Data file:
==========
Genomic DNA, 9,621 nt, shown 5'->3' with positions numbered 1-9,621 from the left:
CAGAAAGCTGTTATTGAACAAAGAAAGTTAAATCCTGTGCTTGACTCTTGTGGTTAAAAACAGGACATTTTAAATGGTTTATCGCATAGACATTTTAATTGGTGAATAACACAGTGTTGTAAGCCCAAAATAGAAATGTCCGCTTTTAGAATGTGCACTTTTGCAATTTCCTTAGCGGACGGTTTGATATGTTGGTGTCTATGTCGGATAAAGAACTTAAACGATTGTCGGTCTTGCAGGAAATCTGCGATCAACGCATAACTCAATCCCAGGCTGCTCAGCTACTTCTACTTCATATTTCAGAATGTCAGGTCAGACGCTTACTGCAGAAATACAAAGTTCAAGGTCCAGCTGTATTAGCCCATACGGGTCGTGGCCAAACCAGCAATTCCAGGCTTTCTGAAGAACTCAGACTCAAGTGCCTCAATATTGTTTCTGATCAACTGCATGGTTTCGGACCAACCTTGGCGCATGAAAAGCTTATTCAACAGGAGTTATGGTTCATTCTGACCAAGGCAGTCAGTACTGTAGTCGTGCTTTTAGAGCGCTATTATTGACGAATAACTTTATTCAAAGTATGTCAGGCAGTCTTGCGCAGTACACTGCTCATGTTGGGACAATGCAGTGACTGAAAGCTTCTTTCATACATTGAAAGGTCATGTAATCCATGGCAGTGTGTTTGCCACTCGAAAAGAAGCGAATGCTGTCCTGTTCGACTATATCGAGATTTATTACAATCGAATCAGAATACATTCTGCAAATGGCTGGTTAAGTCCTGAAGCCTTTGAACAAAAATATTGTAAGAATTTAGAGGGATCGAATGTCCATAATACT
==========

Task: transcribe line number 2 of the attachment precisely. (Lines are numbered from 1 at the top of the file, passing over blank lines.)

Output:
CAGAAAGCTGTTATTGAACAAAGAAAGTTAAATCCTGTGCTTGACTCTTGTGGTTAAAAACAGGACATTTTAAATGGTTTATCGCATAGACATTTTAATTGGTGAATAACACAGTGTTGTAAGCCCAAAATAGAAATGTCCGCTTTTAGAATGTGCACTTTTGCAATTTCCTTAGCGGACGGTTTGATATGTTGGTGTCTATGTCGGATAAAGAACTTAAACGATTGTCGGTCTTGCAGGAAATCTGCGATCAACGCATAACTCAATCCCAGGCTGCTCAGCTACTTCTACTTCATATTTCAGAATGTCAGGTCAGACGCTTACTGCAGAAATACAAAGTTCAAGGTCCAGCTGTATTAGCCCATACGGGTCGTGGCCAAACCAGCAATTCCAGGCTTTCTGAAGAACTCAGACTCAAGTGCCTCAATATTGTTTCTGATCAACTGCATGGTTTCGGACCAACCTTGGCGCATGAAAAGCTTATTCAACAGGAGTTATGGTTCATTCTGACCAAGGCAGTCAGTACTGTAGTCGTGCTTTTAGAGCGCTATTATTGACGAATAACTTTATTCAAAGTATGTCAGGCAGTCTTGCGCAGTACACTGCTCATGTTGGGACAATGCAGTGACTGAAAGCTTCTTTCATACATTGAAAGGTCATGTAATCCATGGCAGTGTGTTTGCCACTCGAAAAGAAGCGAATGCTGTCCTGTTCGACTATATCGAGATTTATTACAATCGAATCAGAATACATTCTGCAAATGGCTGGTTAAGTCCTGAAGCCTTTGAACAAAAATATTGTAAGAATTTAGAGGGATCGAATGTCCATAATACT